Often as photographers we put in long hours on our feet, walk quite a bit, bend, crouch, shimmy and shake all while carrying heavy gear on our shoulders and back. At the end of the day my feet would be sore, my legs tired, my thighs chaffed and my back aching. If you have felt the same way, here are three things that will help you be more comfortable and pain free while out on long shoots. [more]
I use PASS for my gallery systems. I use it because it’s pretty on both the computer and on mobile devices, something that Smugmug and Zenfolio sometimes fail on. The system is pretty expensive ($30 per gallery), and gets a lot of criticism for completely hustling photographers over with their print system and prices. To top it off, Pass creator has had his share of controversy. Introducing Pixieset, everything that PASS SHOULD be, and at a reasonable price. [more]
There are an endless amount of options to help organize your daily tasks. Whether you are a working professional or simply a procrastinator, we have all felt the suffocating feeling of projects as they slowly begin to pile up. Some folks might be lucky enough to inherit a photographic memory or super human organizational skills, but if you are like me, you possess neither of those. Here is the best $15 I have ever spent to help keep myself organized. [more]
From selling belts out his van to inventing one of the most popular cameras of our day – it must be surreal for GoPro founder Nick Woodman to look back at his companies growth. Not only is GoPro the go-to for the filmmaking community, but Woodman has successfully spread into a much wider market. In the same way that the iPhone has spawned an entirely new generation of photographers, GoPro has empowered athletes to become their own camera men. [more]
Remember the Phottix Mitros speedlight? I loved this flash, and I wasn’t the only one. Despite some complaints regarding the interface, generally there was only one other disappointment: no built in wireless receiver for their Odin transmitters. Phottix has now built them in, wiping aside the only place of complaint and making the Mitros+ instantly a speedlight you should seriously consider. [more]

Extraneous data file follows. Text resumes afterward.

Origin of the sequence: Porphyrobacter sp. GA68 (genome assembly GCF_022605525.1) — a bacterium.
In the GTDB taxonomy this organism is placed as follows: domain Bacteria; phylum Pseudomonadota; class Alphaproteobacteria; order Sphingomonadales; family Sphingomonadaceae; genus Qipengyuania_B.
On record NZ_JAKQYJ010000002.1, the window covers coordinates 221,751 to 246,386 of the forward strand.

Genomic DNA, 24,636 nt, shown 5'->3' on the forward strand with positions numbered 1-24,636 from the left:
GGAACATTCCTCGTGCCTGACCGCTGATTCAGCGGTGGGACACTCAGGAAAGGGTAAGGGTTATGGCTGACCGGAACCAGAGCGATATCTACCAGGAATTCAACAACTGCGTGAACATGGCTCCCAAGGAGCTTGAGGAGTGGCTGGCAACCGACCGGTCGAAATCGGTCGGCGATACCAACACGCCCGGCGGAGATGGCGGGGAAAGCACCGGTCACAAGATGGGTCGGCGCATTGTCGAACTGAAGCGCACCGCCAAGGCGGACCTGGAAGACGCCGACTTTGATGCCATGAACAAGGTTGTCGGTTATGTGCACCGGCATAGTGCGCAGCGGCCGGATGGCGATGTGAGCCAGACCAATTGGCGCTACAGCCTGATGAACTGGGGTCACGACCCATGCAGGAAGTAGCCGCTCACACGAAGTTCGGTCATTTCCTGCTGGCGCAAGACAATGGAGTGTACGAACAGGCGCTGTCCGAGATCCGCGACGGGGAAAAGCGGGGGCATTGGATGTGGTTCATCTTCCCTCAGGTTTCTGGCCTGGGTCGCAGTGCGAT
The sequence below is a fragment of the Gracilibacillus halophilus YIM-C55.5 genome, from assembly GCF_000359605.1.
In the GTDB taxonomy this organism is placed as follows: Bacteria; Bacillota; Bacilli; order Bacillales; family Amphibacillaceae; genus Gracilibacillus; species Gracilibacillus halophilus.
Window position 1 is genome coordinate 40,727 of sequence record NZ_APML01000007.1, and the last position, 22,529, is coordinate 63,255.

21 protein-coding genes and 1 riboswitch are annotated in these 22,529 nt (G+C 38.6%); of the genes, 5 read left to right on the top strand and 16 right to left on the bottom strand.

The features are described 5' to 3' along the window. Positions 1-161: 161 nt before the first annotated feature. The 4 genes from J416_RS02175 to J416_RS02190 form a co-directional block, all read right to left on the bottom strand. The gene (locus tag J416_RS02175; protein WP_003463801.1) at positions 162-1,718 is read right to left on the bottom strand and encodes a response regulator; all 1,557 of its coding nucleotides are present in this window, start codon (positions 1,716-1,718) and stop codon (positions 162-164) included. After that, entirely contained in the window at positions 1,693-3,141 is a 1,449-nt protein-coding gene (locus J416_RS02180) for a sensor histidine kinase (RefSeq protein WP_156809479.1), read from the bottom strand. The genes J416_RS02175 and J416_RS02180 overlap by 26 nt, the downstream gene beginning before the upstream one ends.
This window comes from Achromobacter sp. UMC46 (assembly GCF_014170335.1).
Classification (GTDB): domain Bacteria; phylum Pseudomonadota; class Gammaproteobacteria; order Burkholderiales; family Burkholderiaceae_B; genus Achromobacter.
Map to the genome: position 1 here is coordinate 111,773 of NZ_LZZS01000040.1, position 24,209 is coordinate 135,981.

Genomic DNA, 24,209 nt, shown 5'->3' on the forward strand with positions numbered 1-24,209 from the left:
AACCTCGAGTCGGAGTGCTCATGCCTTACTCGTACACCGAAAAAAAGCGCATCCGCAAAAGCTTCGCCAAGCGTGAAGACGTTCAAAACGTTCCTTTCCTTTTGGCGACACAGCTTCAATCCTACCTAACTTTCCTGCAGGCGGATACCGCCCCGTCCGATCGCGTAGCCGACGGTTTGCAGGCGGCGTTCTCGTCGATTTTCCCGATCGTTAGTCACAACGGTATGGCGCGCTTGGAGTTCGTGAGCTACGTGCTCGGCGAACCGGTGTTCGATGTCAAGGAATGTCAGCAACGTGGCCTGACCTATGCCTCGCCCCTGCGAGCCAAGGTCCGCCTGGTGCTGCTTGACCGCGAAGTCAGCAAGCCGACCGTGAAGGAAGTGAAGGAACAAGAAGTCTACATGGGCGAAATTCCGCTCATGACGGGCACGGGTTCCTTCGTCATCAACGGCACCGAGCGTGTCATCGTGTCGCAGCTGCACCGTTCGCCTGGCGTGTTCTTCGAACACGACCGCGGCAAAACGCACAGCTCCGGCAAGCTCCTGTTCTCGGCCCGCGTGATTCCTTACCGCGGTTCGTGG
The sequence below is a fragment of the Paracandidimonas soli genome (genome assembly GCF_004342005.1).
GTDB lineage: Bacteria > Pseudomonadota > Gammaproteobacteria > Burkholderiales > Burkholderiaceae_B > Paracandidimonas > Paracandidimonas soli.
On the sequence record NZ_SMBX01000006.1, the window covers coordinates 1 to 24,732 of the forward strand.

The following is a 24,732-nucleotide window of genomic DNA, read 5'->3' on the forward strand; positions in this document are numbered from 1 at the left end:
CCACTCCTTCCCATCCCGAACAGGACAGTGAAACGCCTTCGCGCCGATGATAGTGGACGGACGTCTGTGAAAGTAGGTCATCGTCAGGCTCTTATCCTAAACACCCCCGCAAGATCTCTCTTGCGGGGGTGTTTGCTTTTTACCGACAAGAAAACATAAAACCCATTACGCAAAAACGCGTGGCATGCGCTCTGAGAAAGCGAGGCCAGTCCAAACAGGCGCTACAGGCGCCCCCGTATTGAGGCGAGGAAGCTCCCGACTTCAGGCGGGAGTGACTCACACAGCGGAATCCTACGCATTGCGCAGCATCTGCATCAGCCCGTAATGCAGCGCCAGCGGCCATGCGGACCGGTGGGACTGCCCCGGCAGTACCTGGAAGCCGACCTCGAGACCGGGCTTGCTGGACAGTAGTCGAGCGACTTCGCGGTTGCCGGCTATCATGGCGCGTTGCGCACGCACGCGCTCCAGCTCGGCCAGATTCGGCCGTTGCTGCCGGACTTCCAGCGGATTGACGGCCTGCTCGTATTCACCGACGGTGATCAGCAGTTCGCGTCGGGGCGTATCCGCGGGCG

Adobe, in addition to announcing Q3 earnings which look to be a little lower than anticipated (but the stock is still doing quite well), also announced the availability of the Photoshop Photography Program that was revealed a couple weeks ago. To remind those of you who missed it, you can get a bundle specific to photographers for $9.99. [more]
Earlier this year at MAX, Adobe announced Project Mighty and Project Napoleon, new cloud-based hardware tools that were somewhat overshadowed by the Creative Cloud announcement. Today Adobe has revealed that their prototype concepts for Mighty and Napoleon will indeed become full fledged products. [more]
These days, it’s all too easy to get caught up in the advertising hype surrounding a new cinema product. All it takes is a slick promo video and clever marketing for companies to set the Internet ablaze. As the hype and expectations build, words like “game-changer” and “revolutionary” are thrown into the mix.
Did you catch the big news coming out of Apple this week? I’m not talking about the new phone announcements. I’m talking about Phil Schiller, Senior VP Marketing for Apple claiming that you no longer need to learn about photography to take better pictures, you just have to buy the new iPhone because (apparently) it does it all for us.
ExpoImaging, makers of the well-loved Rogue Flashbenders, has announced a new product that those of you who like on-camera flash might enjoy: the Rogue Safari DSLR Pop-up Flash Booster. It purportedly enhances a flash’s power by eight times. So if you’ve wanted to get that flash bulb that comes included with your DSLR to expanded distances, you could give this a shot. [more]
Many of you probably love the Vagabond/Einstein combination, and for good reason: it rocks. That said, constant lighting for video can still be a pain when you want to take the show on the road. LitePanels, who make some pretty great LED fixtures, has attempted to address this by combining one of their lights with Anton/Bauer’s portable power solutions to go beyond normal limitations. [more]
It is insanely difficult to bring an idea for a product to market. One of the biggest impediments is, of course, cost. That’s why I have the utmost respect for folks who put it all on the line to follow their dream, folks like Chris Field. Chris has invented the Lens Apparatus, a universally compatible lens controller for timelapse and DSLR videography follow focus control that looks like something all of us DSLR videographers will love. [more]
Well first off, I am not positive anyone actually retained what the specs on the new iPhone 5S are going to be. Mostly because I’m sure the only thing running through their minds was ‘I love goldddddd’ from Austin Powers Goldmember. But lets push aside the fact that you can rock a phone that will glisten in the sunlight like a shiny olympic medal and talk about some of the much needed upgrades on the new 5S.
When you ask most filmmakers what their next purchase is, you’ll like hear an answer like “A new camera body, some lenses and better audio gear”. It’s always easy (and fun) to lust over new and expensive gear, but often we forget to buy the little things that make our life on set much less stressful. Although these tools are extremely affordable, they will often be the ones that make you a hero on set. Here are some tools that every filmmaker should have in their gear bag:
Remember the Olympus E-5? If you don’t, I can’t say I blame you. It was Olympus’s last attempt at a “professional” DSLR that was anything but. Everything about the E-5 felt outdated as soon as it was released. It’s been years since the E-5, and Olympus is finally ready with its successor, the micro four thirds OM-D E-M1. [more]